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Diana row puts Tories closer to a docile BBC

The Corporation's current woes are being exploited for political gain by the government

BBC Broadcasting House in London - Credit: PA Wire/PA Images

The key to understanding the debate over the BBC is to recognise that every word a government minister says actually means the precise opposite. When they claim to be speaking about events in the past, they are in fact talking about events in the future. When they say they want impartiality, they want partiality. And when they say they want diversity of opinion, they want to silence critical voices.

The latest round of hostilities against the national broadcaster started late last week, after the publication of a report into a 1995 interview between Martin Bashir and Princess Diana.

It found that Bashir had falsified bank statements and the BBC covered it up. It wasn’t particularly heartening, but neither was it of any immediate practical importance. The corporation has changed its governing structure twice since the mid-1990s. The report was, at most, a historical curio.

The focus on Diana lasted for little more than a few hours. Then the conversation moved subtly onto the government’s planned attack on the corporation during the mid-term charter review next year.

“There have to be questions within the BBC in terms of not just conduct, but the relevance of the BBC… even right down to some of the content,” home secretary Priti Patel told Times Radio. She wanted greater “diversity” so that the programming reflected “what the public want.”

Culture secretary Oliver Dowden argued that the BBC’s leadership was subject to “groupthink” and that “cultural change” was needed. He demanded a new emphasis on “diversity of opinion”, in which the BBC would “step up to project British values… as our national champion”.

It was left to backbench Tory MPs to say the quiet part out loud. John Redwood said the broadcaster “represents the EU elite against Brexit, ignores England and regularly takes the anti-British side in arguments”. Steve Baker celebrated the suggestion that Paul Dacre of the Daily Mail and Charles Moore of the Spectator could become the chairs of Ofcom and the BBC.

“They might actually start to look at the way the media functions and ensure there’s some impartiality,” he said. “Time and again during interviews I’ve felt there was a consensus thought on the side of the broadcaster which was not on the side of moderate mainstream conservatism, so I look forward to them… being a bit more conservative and pragmatic in what is reported.”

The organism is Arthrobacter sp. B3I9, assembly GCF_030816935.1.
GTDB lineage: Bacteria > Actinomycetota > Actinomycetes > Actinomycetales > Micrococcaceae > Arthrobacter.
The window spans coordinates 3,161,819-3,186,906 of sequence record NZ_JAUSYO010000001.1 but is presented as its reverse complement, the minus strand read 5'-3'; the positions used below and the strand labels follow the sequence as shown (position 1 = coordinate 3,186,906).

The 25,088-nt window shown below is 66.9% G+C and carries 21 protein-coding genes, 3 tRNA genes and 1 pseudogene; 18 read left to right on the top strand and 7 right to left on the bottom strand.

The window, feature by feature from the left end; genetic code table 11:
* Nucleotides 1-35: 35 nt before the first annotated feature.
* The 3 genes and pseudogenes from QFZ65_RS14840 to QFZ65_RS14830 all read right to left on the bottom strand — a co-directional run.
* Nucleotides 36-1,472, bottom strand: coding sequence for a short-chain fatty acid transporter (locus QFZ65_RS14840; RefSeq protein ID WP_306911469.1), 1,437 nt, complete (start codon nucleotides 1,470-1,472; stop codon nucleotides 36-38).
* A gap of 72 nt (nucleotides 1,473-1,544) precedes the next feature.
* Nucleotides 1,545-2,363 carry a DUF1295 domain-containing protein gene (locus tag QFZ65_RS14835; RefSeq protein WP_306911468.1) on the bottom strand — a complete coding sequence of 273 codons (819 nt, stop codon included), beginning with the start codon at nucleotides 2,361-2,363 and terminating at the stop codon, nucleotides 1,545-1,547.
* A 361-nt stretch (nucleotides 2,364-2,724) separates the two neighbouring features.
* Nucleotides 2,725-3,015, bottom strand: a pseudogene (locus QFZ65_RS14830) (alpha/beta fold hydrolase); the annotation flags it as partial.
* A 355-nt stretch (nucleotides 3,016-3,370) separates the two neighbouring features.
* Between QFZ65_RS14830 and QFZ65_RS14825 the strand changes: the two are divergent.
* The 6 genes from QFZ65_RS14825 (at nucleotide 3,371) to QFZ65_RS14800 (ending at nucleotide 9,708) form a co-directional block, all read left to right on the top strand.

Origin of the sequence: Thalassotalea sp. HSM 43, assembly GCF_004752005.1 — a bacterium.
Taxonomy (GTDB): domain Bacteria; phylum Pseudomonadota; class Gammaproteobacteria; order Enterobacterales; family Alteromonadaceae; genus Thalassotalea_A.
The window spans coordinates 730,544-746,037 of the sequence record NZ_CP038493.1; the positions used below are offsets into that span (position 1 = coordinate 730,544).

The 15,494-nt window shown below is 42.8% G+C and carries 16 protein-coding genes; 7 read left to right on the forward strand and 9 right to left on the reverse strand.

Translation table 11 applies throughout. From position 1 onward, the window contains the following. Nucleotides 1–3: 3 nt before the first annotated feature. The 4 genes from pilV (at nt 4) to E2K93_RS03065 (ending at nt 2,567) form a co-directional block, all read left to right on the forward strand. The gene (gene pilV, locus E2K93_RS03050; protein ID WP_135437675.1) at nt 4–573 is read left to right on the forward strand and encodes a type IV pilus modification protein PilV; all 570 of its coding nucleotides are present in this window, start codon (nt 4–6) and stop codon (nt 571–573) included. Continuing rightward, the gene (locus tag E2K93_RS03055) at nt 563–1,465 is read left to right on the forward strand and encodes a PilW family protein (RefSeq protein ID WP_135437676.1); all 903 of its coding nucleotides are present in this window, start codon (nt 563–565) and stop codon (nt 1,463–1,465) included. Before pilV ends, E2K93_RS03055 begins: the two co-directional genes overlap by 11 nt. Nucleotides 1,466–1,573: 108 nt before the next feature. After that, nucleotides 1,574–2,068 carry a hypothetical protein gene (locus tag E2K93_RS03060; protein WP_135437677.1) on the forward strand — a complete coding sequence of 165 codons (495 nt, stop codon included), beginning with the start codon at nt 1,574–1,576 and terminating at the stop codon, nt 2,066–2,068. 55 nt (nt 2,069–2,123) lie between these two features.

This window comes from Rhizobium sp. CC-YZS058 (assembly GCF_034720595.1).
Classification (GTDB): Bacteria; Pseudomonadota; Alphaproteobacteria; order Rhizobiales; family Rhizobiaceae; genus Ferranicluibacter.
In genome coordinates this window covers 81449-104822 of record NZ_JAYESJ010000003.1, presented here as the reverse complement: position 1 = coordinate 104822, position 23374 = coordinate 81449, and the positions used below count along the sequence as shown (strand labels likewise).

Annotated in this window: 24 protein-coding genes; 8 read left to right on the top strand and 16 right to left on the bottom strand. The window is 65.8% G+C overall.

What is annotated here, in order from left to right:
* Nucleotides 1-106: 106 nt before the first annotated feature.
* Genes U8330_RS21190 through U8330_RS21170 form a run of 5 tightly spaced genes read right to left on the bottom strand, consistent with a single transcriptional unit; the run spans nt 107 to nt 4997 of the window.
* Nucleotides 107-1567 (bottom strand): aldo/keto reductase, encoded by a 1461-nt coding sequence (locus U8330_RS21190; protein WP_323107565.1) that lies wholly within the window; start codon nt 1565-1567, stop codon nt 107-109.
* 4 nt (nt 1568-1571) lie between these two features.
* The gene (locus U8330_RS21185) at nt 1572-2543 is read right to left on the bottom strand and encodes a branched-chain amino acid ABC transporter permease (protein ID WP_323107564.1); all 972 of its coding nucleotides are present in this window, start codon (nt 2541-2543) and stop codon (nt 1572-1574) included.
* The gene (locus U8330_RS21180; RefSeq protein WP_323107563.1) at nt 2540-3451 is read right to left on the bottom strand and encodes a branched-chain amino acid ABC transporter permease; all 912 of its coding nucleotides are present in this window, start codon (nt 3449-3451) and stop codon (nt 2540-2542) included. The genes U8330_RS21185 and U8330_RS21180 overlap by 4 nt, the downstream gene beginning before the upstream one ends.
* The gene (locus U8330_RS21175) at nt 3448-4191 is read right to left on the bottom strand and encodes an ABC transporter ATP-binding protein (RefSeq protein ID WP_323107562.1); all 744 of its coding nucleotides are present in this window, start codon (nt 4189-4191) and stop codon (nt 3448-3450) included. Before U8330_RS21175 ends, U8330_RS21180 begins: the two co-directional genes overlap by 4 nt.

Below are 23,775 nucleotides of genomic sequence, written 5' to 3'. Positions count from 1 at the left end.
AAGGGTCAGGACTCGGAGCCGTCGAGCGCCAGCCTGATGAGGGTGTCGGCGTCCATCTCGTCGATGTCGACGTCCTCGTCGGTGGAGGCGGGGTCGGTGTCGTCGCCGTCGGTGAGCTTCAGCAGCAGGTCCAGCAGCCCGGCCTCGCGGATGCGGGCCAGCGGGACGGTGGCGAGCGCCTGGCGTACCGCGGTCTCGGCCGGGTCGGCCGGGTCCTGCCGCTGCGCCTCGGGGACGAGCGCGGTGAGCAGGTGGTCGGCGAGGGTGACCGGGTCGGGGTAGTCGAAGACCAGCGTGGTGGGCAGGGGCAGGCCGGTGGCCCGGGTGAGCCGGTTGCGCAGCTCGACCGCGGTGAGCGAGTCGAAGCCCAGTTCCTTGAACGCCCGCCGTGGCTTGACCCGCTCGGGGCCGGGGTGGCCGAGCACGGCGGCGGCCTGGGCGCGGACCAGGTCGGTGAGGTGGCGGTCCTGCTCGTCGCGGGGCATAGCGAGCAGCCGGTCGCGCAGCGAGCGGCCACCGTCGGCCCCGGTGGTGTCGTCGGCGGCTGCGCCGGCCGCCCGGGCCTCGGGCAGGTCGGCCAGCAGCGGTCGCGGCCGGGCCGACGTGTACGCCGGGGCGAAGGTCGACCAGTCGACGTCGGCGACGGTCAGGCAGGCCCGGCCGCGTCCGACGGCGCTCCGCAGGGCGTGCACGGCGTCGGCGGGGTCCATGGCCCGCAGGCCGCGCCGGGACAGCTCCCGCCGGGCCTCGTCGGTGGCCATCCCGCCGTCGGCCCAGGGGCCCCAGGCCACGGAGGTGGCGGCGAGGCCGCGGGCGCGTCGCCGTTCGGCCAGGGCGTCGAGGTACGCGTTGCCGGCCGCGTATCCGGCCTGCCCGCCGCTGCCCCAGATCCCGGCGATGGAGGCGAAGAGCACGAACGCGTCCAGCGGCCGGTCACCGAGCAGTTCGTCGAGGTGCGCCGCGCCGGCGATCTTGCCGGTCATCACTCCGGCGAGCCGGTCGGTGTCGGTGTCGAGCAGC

That last part gave the game away. This wasn’t about “impartiality” or “diversity of opinion”. It was about forcing the corporation to adopt the line of the governing party.

This has been a long time coming. When the Brexit referendum drove a cultural wedge through the country in 2016, the BBC responded in the only way it knew how: by giving both sides of the debate time to speak.

As it happened, that proved a suboptimal approach. The right move would have involved producing an objective assessment of the issues in question, on topics like trade rules and border infrastructure, alongside some debate between the various sides. But instead of handing the issue to its various specialist editors, the Brexit story was monopolised by the Millbank office, as a standard bit of he-said-she-said political Punch and Judy.

The public was left ill-informed on a crucial issue and the approach served to inflame baseless tribal rhetoric over disinterested empirical reporting. But for all its faults, you could at least understand what the BBC was trying to do. It faced a new cultural divide and responded by treating it in the same way as it treated the old right-left economic divide.

It didn’t understand how deeply things had changed. Brexit had triggered a culture war in which all the old words lost their meaning and were imbued instead with that which would negate them.

Government Brexiters believed they represented the ‘will of the people’. Those who disagreed with them were therefore not of ‘the people’. They were alienated cosmopolitans who did not really understand the country, or fifth columnists acting on behalf of a foreign power.

When Patel, Dowden, Redwood and Baker now speak of the public, or Britain itself, they are not using those terms as we understand them. They have been redefined so that they are owned exclusively by those on their side of the cultural divide. They do not include city-dwellers, or liberals, or Remainers, or opposition party voters, or young people, or even graduates. They include only the people who think like them.

When they say they want “diversity of opinion”, what they really want is for their political tribe to be able to make its case without the inconvenience of critical voices. They are effectively demanding that the BBC becomes the propaganda arm of the government. And they will use anything – any incident, any critical report, no matter how irrelevant – to achieve that aim.

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